• Requiring county emergency managers to undergo annual training on the latest alert technology

Faulty or Damaged Electric Transmission Lines

All three fires were caused by faulty “overhead” power equipment.

  • According to Hawaiian Electric, the Lahaina fire could have been caused by power lines that fell in high winds.
  • The Tubbs fire began when a spark from an electrical current from a high-tension wire arced to the ground.
  • The Campfire ignited when a pine tree fell, damaging a 93-year-old transmission line.

Minimizing Damage Done by Overhead Transmission Lines

To combat potential damage done by overhead transmission lines, utility companies are spending millions replacing old utility lines and equipment. There are also community wildfire mitigation programs such as “Firewise Communities” and State and Federal funding for robust tree-trimming and vegetation management programs in wildfire-prone communities. Some companies are even putting power transmission lines underground. Called “undergrounding,” it can help reduce the risk of high winds igniting a fire – but it’s very expensive.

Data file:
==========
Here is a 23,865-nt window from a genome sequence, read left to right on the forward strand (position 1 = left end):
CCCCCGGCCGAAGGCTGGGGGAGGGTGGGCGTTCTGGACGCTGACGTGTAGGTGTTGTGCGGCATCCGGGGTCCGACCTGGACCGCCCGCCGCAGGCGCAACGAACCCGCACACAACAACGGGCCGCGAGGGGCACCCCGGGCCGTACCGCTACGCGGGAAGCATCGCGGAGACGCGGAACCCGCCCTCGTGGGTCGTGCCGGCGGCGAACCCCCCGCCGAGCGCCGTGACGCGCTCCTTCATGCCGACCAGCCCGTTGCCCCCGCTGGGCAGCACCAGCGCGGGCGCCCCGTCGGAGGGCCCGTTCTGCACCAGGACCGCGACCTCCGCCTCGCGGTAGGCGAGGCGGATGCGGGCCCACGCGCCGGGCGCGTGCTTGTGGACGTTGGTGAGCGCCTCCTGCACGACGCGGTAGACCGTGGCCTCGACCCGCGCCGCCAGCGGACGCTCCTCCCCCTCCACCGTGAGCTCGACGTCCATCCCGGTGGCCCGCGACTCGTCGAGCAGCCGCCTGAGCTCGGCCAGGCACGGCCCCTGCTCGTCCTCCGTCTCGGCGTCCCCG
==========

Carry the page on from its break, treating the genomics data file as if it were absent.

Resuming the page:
The cost to install overhead utilities is estimated at $500,000 per mile, while underground utilities are $5 million per mile. At the same time, underground wires often do not last as long as their above-ground counterparts because of corrosion and there is the potential to unintentionally sever an underground cable, which carries a similar risk to damaging underground gas lines. Routine maintenance on underground lines is also difficult, with service restoration often taking far longer as it can be hard to pinpoint the exact location of the interruption and the area in need of repair will need to be excavated.